Returns in rest of the world - especially high interest rates in U.S. - appear attractive to Japanese.

Japan has \$11 billion in net inflows.

Japan in 1980. country cease?

r

(rate of

return)

r0*

r0

O

O*

Capital

k0

Example: Japan 1980 country cease?

In December, Japan passes Foreign Exchange and Foreign Trade Control Law.

Large pool of savings Japan has built up over the years slosh onto world capital markets.

Japanese \$11 billion inflows become \$21 billion in outflows by 1983 and \$87 billion by 1987.

Question: country cease?Which economy benefits from the flow of capital?

The foreign country’s GDP increases from this... country cease?

r

(rate of

return)

r0*

r1*

r1

r0

O

O*

Capital

k1

k0

to this. country cease?

r

(rate of

return)

r0*

r1*

r1

r0

O

O*

Capital

k1

k0

The home country loses some GDP... country cease?

r

(rate of

return)

r0*

r1*

r1

r0

O

O*

Capital

k1

k0

The home country loses some GDP... country cease?

r

(rate of

return)

r0*

r1*

r1

r0

O

O*

Capital

k1

k0

r

(rate of

return)

r0*

r1*

r1

r0

O

O*

Capital

k1

k0

For use of the home country’s capital, the foreign country pays r1* times the amount borrowed.

r

(rate of

return)

r0*

r1*

r1

r0

O

O*

Capital

k1

k0

r

(rate of

return)

r0*

r1*

r1

r0

O

O*

Capital

k1

k0

r

(rate of

return)

r0*

r1*

r1

r0

O

O*

Capital

k1

k0

Similarly, after paying the interest bill, the foreign GNP increases by...

r

(rate of

return)

r0*

r1*

r1

r0

O

O*

Capital

k1

k0

Examples increases by...

1. Europe: post-W.W.II.

2. Latin America: recent deregulation and privatization.

3. Australia: early 1900s.

International Capital Flows increases by...

Having developed a basic understanding of why capital flows between countries, remember that these flows can take three main forms:

Portfolio Investment - ownership of corporate stocks, bonds, government bonds, and other bonds.

Intermediated Investment - short and long-term bank lending and deposit-taking activity.

Foreign Direct Investment - investment obtaining ownership of greater than 10% of voting shares in a foreign firm.

Why FDI? Why do we need multinationals?

Important FDI Facts increases by...

1. FDI has grown rapidly since W.W.II and especially in the last 15 years. FDI stock, by host country, \$bn:

Empirical Facts (cont’d) increases by...

2. Developing countries account for an increasing share of inflows:

- in 1995 developing countries received a record \$100 of \$315 billion in inflows.

- excluding intra-European flows, developing countries received 60% of all flows in 1995 - up from 17% in 1989.

3. Most FDI flows (97%) originate in developed countries.

4. Much two-way FDI flows (‘cross-hauling’) takes place between pairs of developed countries - even at industry level.

Empirical Facts (cont’d) increases by...

5. Most FDI production is sold in recipient country.

6. Degree of FDI varies widely across and within industry. (examples Pepsi vs. Coke and Banks vs. Food).

7. Multinationals tend to have:

- high levels of R&D

- large share of professional and technical workers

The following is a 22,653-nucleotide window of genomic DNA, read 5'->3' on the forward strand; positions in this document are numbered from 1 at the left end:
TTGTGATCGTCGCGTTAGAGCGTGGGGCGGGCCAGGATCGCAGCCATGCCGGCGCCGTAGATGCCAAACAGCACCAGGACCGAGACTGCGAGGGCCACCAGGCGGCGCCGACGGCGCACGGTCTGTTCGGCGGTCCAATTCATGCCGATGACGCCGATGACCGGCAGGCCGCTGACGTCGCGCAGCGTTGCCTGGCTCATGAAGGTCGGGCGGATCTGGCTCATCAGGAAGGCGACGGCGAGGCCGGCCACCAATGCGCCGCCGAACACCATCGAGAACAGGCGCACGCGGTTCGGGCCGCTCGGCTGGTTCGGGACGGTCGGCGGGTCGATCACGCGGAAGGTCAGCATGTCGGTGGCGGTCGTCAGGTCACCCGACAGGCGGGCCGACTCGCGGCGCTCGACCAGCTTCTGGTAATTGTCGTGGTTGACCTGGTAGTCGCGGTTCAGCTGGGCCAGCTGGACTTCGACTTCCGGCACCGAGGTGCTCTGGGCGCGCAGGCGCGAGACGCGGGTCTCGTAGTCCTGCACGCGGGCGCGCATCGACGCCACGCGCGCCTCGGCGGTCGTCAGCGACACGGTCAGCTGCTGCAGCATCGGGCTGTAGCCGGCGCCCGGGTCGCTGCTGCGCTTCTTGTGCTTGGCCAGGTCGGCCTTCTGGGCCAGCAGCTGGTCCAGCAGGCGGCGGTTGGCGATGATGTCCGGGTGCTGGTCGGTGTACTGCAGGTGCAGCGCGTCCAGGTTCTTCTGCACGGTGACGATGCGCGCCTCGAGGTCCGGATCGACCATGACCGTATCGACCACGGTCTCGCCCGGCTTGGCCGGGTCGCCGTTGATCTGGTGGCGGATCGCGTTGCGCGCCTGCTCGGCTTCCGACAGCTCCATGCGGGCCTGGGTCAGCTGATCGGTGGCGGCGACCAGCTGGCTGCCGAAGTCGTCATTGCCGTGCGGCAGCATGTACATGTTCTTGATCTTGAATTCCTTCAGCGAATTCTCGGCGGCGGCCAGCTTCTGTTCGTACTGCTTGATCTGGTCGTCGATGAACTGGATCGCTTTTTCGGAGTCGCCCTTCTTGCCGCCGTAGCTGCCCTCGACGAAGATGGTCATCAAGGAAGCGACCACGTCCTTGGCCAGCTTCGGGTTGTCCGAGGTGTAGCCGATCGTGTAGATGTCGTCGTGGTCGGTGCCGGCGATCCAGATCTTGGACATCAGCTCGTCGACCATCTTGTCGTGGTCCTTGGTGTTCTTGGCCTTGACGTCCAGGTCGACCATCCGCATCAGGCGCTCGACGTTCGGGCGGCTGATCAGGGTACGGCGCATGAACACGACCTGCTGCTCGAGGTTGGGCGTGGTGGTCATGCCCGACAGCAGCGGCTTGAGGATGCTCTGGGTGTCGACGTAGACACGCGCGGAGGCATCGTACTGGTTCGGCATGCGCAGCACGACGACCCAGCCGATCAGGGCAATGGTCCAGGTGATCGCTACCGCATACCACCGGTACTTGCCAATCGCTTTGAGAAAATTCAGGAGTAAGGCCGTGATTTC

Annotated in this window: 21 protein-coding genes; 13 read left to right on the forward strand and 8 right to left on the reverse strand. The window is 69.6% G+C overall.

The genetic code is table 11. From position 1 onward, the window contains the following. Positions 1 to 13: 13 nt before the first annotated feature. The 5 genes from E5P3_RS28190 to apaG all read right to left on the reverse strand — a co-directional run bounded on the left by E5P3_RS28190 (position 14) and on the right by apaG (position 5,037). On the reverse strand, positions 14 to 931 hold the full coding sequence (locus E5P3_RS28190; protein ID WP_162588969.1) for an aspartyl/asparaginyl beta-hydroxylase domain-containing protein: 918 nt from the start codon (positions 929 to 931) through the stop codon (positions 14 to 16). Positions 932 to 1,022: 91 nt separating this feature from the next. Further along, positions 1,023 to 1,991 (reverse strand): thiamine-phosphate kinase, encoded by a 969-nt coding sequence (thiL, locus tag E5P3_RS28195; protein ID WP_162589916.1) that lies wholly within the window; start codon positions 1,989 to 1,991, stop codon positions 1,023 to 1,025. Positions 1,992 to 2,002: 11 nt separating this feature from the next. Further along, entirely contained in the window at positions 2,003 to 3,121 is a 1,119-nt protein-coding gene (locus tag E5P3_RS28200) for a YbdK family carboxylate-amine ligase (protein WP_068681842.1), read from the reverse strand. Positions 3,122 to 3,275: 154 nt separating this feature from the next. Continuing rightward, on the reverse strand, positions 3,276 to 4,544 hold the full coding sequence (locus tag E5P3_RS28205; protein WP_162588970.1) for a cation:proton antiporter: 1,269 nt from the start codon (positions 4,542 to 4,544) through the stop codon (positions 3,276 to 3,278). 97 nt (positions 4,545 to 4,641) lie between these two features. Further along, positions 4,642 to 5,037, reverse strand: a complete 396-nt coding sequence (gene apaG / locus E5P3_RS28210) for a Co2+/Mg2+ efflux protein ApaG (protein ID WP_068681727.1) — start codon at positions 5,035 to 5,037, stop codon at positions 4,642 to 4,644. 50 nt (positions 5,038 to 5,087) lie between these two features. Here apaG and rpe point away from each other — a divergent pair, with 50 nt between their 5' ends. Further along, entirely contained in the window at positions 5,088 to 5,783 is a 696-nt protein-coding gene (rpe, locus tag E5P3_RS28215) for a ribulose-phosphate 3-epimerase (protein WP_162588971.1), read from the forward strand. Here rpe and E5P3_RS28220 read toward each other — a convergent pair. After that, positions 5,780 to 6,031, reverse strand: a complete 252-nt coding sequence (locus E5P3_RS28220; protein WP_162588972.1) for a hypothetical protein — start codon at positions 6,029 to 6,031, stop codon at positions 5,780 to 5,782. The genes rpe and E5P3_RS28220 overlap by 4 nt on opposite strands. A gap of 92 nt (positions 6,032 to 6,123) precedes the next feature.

- products that are new or technically complex

- high levels of advertising and product differentiation.

- high values of intangible assets vs. market value.

Empirical Facts (cont’d) increases by...

8. Most of US corporations’ international exposure is through FDI - not exports:

- In-country sales of US foreign affiliates were \$1.8 trillion in 1995 vs \$576 billion in exports.

- US foreign affiliates exported more than the US domestic operations in 1995: \$580 vs. \$576.

9. 80% of US FDI is via M&A - not greenfield investment.

10. US FDI:

Empirical Facts (cont’d) increases by...

8. Most of US corporations’ international exposure is through FDI - not exports:

- In-country sales of US foreign affiliates were \$1.8 trillion in 1995 vs \$576 billion in exports.

- US foreign affiliates exported more than the US domestic operations in 1995: \$580 vs. \$576.

9. 80% of US FDI is via M&A - not greenfield investment.

10. US FDI:

1. Europe - 50%

2. Latin America - 18.1%

3. Canada - 11.5%

4. Japan, Australia, NZ - 9.3%

5. Rest of Asia - 9%

Emerging Market FDI: Top Recipients increases by...

1980

1. Brazil

2. South Africa

3. Indonesia

4. Mexico

5. Singapore

6. Argentina

7. Malaysia

8. Greece

9. Taiwan

10. Venezuela

Emerging Market FDI: Top Recipients increases by...

1980

1995

1. Brazil

2. South Africa

3. Indonesia

4. Mexico

5. Singapore

6. Argentina

7. Malaysia

8. Greece

9. Taiwan

10. Venezuela

1. China

2. Mexico

3. Singapore

4. Indonesia

5. Brazil

6. Malaysia

7. Argentina

8. Hong Kong

9. Greece

10. Thailand

Three Questions: increases by...

1. What explains locational patterns of FDI? Why do some countries tend to be host countries and some source countries?

2. Why is FDI undertaken instead of portfolio investment or intermediated investment? What ‘overcompensating’ ownership advantage do foreigners have over domestic investors?

3. Why does cross-hauling exist? Why do some countries invest directly in each other?

What Explains Locational Patterns of FDI? increases by...

What are some reasons certain countries are chosen over others as targets for multinational investment?

What Explains Locational Patterns of FDI? increases by...

What are some reasons certain countries are chosen over others as targets for multinational investment?

1. Labor costs

2. Access to resources

3. Government policies

4. Expanding markets

5. Currency values

6. Tax advantages

7. Investment climates

Why FDI over Portfolio or Intermediated Investment? increases by...

For FDI to be considered, the foreign investor must view: r*FDI > r*PI,II

From the perspective of the host country, it must be the case that: r*FDI > r*local investment

But these inequalities are the same, since local investors will equate: r*PI, II = r*local investment